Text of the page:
The statement gives me the date and time.

How could I modify the statement so that it returns only the date (and not the time)?

SELECT to_timestamp( TRUNC( CAST( epoch_ms AS bigint ) / 1000 ) );
/* Current time */
 select now(); 

/* Epoch from current time;
   Epoch is number of seconds since 1970-01-01 00:00:00+00 */
 select extract(epoch from now()); 

/* Get back time from epoch */
 -- Option 1 - use to_timestamp function
 select to_timestamp( extract(epoch from now()));
 -- Option 2 - add seconds to 'epoch'
 select timestamp with time zone 'epoch' 
         + extract(epoch from now()) * interval '1 second';

/* Cast timestamp to date */
 -- Based on Option 1
 select to_timestamp(extract(epoch from now()))::date;
 -- Based on Option 2
 select (timestamp with time zone 'epoch' 
          + extract(epoch from now()) * interval '1 second')::date; 

 /* For column epoch_ms */
 select to_timestamp(extract(epoch epoch_ms))::date;

PostgreSQL Docs

  • 1
    doesn't seem to work, i get syntax error. Did it change as of 2018? – cryanbhu Sep 15 '18 at 15:34
  • 3
    well i ran the select to_timestamp(extract(epoch epoch_ms))::date; verbatim and it gave a syntax error near epoch_ms. I went to find other solutions and eventually this worked for me SELECT TIMESTAMP 'epoch' + (start_dt) * INTERVAL '1 second' as started_on. Could you please explain the difference between TIMESTAMP and to_timestamp()? – cryanbhu Sep 16 '18 at 4:58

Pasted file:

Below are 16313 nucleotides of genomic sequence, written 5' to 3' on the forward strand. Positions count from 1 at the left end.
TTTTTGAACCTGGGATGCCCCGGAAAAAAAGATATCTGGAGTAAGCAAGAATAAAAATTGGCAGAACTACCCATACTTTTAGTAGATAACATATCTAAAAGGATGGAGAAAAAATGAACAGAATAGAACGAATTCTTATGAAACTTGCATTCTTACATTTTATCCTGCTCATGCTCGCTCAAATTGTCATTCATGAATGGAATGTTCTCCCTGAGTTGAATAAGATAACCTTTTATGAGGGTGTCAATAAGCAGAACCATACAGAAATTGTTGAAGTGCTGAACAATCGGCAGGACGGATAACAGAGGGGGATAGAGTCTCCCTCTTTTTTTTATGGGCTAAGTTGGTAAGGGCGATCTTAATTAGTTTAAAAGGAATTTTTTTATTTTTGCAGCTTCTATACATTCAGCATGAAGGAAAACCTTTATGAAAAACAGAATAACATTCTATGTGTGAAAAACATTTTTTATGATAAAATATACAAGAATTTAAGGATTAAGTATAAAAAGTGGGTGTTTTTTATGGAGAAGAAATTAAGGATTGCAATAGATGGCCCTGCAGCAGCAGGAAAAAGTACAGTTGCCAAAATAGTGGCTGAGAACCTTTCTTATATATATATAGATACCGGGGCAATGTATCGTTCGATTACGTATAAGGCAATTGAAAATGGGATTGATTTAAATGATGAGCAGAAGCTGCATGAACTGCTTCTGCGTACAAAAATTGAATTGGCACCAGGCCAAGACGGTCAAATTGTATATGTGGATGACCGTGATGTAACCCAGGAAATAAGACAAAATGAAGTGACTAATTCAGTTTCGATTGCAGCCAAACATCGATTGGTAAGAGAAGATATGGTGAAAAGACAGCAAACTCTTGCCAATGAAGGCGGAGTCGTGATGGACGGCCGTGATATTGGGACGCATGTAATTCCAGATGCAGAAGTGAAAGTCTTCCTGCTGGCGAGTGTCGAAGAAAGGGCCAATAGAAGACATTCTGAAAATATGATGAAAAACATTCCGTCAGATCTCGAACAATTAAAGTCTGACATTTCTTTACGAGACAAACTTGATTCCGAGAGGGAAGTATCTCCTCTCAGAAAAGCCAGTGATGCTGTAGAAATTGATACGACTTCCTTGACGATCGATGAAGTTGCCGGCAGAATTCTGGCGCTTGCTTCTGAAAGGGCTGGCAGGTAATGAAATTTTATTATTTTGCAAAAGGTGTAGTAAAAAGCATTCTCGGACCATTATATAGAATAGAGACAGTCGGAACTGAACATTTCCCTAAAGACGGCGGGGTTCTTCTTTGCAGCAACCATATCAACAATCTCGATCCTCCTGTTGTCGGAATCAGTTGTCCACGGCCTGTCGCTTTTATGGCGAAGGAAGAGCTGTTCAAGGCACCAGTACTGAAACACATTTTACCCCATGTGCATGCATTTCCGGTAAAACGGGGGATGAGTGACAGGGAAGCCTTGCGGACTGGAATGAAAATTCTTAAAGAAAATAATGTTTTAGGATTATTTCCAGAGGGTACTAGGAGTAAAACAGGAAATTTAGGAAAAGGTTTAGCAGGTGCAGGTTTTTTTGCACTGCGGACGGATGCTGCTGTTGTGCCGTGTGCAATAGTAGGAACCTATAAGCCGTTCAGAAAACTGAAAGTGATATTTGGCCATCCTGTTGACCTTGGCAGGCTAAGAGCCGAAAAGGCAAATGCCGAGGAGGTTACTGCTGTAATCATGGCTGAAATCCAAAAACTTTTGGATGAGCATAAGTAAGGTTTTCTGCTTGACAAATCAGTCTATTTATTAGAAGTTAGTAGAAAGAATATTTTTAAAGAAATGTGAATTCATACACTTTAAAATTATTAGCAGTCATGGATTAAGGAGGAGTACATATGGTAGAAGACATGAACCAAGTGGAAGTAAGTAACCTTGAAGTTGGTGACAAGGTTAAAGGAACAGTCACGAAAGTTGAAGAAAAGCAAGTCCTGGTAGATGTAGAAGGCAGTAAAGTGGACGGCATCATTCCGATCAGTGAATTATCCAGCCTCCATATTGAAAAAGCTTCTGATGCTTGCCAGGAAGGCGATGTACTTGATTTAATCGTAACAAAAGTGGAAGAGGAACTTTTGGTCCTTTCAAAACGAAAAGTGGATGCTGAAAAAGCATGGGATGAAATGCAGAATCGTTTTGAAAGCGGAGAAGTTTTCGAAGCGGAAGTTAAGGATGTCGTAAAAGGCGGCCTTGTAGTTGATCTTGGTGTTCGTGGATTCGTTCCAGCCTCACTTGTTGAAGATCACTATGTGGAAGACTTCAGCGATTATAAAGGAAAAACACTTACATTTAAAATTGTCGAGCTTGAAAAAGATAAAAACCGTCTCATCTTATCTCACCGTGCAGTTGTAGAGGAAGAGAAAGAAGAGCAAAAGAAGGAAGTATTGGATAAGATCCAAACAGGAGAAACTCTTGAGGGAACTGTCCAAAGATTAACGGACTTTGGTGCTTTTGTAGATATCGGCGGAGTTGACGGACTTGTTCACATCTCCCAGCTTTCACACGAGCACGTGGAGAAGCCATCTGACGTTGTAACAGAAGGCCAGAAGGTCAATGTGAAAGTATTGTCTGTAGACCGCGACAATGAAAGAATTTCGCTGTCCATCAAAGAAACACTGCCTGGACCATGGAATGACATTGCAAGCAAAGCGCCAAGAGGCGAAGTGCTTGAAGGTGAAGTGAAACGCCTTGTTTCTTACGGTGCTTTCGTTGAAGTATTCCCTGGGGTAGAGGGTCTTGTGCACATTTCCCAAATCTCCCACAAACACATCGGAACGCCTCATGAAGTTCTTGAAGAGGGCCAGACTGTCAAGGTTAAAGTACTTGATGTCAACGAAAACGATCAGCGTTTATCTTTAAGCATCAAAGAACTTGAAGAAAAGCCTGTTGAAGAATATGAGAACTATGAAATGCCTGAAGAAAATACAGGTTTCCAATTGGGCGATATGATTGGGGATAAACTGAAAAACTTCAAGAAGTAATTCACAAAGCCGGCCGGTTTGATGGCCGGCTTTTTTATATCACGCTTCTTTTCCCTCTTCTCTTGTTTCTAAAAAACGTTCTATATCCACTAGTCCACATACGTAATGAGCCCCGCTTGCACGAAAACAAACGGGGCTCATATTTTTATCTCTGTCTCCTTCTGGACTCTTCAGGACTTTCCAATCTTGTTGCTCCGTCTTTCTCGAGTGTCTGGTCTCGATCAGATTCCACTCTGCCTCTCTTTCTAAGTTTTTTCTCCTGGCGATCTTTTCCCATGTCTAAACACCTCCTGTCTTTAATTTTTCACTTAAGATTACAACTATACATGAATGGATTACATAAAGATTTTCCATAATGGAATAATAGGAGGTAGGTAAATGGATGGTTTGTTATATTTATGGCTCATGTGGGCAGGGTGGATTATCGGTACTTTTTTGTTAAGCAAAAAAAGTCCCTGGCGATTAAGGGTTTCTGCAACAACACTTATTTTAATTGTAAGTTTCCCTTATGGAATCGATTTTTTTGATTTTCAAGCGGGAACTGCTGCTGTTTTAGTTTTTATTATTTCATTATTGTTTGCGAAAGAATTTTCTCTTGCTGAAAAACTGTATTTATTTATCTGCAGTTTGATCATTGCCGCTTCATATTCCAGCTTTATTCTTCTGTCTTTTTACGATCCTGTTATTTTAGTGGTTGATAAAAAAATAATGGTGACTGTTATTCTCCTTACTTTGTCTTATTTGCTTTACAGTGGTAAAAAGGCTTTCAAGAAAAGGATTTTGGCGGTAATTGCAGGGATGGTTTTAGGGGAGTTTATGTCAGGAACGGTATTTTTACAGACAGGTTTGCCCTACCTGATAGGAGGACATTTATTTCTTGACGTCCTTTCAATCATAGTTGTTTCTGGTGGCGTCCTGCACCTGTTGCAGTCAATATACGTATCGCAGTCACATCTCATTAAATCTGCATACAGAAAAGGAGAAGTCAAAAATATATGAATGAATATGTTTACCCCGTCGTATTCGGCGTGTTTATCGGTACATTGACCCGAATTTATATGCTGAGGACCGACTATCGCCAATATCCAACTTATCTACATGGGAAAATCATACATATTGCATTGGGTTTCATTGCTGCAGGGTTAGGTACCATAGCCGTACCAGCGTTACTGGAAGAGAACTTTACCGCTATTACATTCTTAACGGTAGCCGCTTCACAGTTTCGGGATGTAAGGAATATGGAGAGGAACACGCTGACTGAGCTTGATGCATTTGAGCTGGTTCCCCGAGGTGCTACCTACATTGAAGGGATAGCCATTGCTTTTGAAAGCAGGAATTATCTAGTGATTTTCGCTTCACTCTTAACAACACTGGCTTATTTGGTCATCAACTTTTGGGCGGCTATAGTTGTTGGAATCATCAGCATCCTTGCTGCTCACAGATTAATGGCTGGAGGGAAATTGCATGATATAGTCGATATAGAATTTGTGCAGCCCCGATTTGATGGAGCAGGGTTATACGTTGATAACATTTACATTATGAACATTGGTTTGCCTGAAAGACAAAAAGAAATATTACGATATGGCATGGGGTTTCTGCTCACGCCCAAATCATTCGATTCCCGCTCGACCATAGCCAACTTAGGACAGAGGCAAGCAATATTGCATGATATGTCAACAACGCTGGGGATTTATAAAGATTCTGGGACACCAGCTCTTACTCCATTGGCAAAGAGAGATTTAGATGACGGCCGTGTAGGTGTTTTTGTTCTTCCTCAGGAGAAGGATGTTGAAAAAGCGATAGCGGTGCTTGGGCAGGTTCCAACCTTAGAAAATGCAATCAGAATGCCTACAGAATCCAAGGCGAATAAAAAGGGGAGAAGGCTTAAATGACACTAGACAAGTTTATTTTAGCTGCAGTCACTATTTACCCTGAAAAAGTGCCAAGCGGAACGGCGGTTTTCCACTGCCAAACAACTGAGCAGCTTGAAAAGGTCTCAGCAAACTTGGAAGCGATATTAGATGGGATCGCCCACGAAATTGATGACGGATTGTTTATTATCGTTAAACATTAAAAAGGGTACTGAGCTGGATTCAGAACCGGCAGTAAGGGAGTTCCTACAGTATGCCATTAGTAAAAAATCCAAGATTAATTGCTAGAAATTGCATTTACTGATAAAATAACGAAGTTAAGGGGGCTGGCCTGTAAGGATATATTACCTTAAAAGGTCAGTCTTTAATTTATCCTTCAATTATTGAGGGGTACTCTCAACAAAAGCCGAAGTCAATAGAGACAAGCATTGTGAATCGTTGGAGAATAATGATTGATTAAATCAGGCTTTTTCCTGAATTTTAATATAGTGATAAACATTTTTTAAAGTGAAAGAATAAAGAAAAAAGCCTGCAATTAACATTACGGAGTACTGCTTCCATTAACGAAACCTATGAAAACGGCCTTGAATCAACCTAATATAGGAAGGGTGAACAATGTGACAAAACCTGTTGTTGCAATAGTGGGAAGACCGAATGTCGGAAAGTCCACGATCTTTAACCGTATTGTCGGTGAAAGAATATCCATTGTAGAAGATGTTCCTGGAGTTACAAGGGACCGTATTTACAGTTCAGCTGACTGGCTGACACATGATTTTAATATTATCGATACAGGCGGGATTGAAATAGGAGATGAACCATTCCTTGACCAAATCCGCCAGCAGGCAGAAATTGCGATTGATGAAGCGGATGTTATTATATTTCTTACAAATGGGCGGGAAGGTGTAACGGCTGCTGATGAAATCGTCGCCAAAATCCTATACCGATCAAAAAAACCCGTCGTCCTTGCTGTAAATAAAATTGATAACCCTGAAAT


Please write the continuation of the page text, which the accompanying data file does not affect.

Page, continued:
• 2
    TIMESTAMP is just column type where to_timestamp is a build in function that translates unix epoch to timestamp starting calculations from '1970-01-01 00:00:00+00' – Losbaltica Dec 14 '18 at 14:15
select to_timestamp(cast(epoch_ms/1000 as bigint))::date

worked for me


The solution above not working for the latest version on PostgreSQL. I found this way to convert epoch time being stored in number and int column type is on PostgreSQL 13:

SELECT TIMESTAMP 'epoch' + (<table>.field::int) * INTERVAL '1 second' as started_on from <table>;

For more detail explanation, you can see here https://www.yodiw.com/convert-epoch-time-to-timestamp-in-postgresql/#more-214

  • The above solutions will most definitely work with Postgres 12 or 13. But you can simplify your solution to make_timestamp(sec => the_column) – a_horse_with_no_name May 27 '20 at 17:28

On Postgres 10:

SELECT to_timestamp(CAST(epoch_ms as bigint)/1000)

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